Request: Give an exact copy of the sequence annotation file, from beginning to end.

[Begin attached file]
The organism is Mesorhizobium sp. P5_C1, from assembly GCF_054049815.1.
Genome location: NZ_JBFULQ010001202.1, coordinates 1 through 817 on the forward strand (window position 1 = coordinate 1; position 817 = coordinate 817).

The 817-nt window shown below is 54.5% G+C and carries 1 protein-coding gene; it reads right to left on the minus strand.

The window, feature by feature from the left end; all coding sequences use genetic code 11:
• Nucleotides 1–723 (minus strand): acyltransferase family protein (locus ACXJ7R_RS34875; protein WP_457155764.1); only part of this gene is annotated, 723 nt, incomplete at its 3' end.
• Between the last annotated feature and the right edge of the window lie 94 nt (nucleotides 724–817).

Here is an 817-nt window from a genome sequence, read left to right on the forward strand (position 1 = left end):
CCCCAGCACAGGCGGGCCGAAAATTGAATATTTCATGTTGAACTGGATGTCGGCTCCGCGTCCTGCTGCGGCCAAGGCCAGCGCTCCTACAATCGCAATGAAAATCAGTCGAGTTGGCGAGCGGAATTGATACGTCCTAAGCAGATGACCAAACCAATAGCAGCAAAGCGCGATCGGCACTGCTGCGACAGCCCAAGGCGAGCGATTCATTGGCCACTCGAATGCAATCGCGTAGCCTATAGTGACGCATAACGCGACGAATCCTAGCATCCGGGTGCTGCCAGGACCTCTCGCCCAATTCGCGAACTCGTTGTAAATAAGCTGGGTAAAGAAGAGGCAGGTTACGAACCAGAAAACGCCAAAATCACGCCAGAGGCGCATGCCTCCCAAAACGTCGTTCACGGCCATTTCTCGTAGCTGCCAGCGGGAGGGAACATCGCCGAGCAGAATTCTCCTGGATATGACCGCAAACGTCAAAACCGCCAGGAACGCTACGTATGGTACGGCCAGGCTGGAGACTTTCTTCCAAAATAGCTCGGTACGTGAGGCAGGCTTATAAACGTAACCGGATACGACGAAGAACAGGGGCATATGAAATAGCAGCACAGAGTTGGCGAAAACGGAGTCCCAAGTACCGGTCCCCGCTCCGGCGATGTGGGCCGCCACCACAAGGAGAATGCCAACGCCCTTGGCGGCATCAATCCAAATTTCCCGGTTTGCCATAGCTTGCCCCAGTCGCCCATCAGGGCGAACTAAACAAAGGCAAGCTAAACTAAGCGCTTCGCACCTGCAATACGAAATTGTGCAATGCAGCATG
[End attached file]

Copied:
The organism is Mesorhizobium sp. P5_C1, from assembly GCF_054049815.1.
Genome location: NZ_JBFULQ010001202.1, coordinates 1 through 817 on the forward strand (window position 1 = coordinate 1; position 817 = coordinate 817).

The 817-nt window shown below is 54.5% G+C and carries 1 protein-coding gene; it reads right to left on the minus strand.

The window, feature by feature from the left end; all coding sequences use genetic code 11:
• Nucleotides 1–723 (minus strand): acyltransferase family protein (locus ACXJ7R_RS34875; protein WP_457155764.1); only part of this gene is annotated, 723 nt, incomplete at its 3' end.
• Between the last annotated feature and the right edge of the window lie 94 nt (nucleotides 724–817).

Here is an 817-nt window from a genome sequence, read left to right on the forward strand (position 1 = left end):
CCCCAGCACAGGCGGGCCGAAAATTGAATATTTCATGTTGAACTGGATGTCGGCTCCGCGTCCTGCTGCGGCCAAGGCCAGCGCTCCTACAATCGCAATGAAAATCAGTCGAGTTGGCGAGCGGAATTGATACGTCCTAAGCAGATGACCAAACCAATAGCAGCAAAGCGCGATCGGCACTGCTGCGACAGCCCAAGGCGAGCGATTCATTGGCCACTCGAATGCAATCGCGTAGCCTATAGTGACGCATAACGCGACGAATCCTAGCATCCGGGTGCTGCCAGGACCTCTCGCCCAATTCGCGAACTCGTTGTAAATAAGCTGGGTAAAGAAGAGGCAGGTTACGAACCAGAAAACGCCAAAATCACGCCAGAGGCGCATGCCTCCCAAAACGTCGTTCACGGCCATTTCTCGTAGCTGCCAGCGGGAGGGAACATCGCCGAGCAGAATTCTCCTGGATATGACCGCAAACGTCAAAACCGCCAGGAACGCTACGTATGGTACGGCCAGGCTGGAGACTTTCTTCCAAAATAGCTCGGTACGTGAGGCAGGCTTATAAACGTAACCGGATACGACGAAGAACAGGGGCATATGAAATAGCAGCACAGAGTTGGCGAAAACGGAGTCCCAAGTACCGGTCCCCGCTCCGGCGATGTGGGCCGCCACCACAAGGAGAATGCCAACGCCCTTGGCGGCATCAATCCAAATTTCCCGGTTTGCCATAGCTTGCCCCAGTCGCCCATCAGGGCGAACTAAACAAAGGCAAGCTAAACTAAGCGCTTCGCACCTGCAATACGAAATTGTGCAATGCAGCATG